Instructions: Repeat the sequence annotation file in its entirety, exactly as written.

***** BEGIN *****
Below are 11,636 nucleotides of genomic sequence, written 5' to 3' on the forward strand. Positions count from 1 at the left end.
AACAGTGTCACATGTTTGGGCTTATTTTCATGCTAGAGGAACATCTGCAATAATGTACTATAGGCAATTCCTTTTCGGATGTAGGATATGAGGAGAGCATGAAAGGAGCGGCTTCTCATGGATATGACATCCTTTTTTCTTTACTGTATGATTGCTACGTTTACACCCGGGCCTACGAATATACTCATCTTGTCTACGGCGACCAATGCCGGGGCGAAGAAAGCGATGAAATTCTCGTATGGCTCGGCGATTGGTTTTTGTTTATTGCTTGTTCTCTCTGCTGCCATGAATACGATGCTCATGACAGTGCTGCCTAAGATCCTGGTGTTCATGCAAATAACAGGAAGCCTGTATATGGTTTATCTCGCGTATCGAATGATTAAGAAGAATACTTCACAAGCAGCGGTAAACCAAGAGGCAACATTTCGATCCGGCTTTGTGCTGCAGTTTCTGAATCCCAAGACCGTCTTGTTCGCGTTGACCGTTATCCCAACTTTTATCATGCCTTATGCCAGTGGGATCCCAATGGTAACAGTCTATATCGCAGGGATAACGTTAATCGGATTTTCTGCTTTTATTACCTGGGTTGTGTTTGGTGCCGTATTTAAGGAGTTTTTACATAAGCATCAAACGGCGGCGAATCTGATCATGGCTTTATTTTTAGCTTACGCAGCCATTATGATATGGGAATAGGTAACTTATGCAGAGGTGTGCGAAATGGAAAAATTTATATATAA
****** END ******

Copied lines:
Below are 11,636 nucleotides of genomic sequence, written 5' to 3' on the forward strand. Positions count from 1 at the left end.
AACAGTGTCACATGTTTGGGCTTATTTTCATGCTAGAGGAACATCTGCAATAATGTACTATAGGCAATTCCTTTTCGGATGTAGGATATGAGGAGAGCATGAAAGGAGCGGCTTCTCATGGATATGACATCCTTTTTTCTTTACTGTATGATTGCTACGTTTACACCCGGGCCTACGAATATACTCATCTTGTCTACGGCGACCAATGCCGGGGCGAAGAAAGCGATGAAATTCTCGTATGGCTCGGCGATTGGTTTTTGTTTATTGCTTGTTCTCTCTGCTGCCATGAATACGATGCTCATGACAGTGCTGCCTAAGATCCTGGTGTTCATGCAAATAACAGGAAGCCTGTATATGGTTTATCTCGCGTATCGAATGATTAAGAAGAATACTTCACAAGCAGCGGTAAACCAAGAGGCAACATTTCGATCCGGCTTTGTGCTGCAGTTTCTGAATCCCAAGACCGTCTTGTTCGCGTTGACCGTTATCCCAACTTTTATCATGCCTTATGCCAGTGGGATCCCAATGGTAACAGTCTATATCGCAGGGATAACGTTAATCGGATTTTCTGCTTTTATTACCTGGGTTGTGTTTGGTGCCGTATTTAAGGAGTTTTTACATAAGCATCAAACGGCGGCGAATCTGATCATGGCTTTATTTTTAGCTTACGCAGCCATTATGATATGGGAATAGGTAACTTATGCAGAGGTGTGCGAAATGGAAAAATTTATATATAA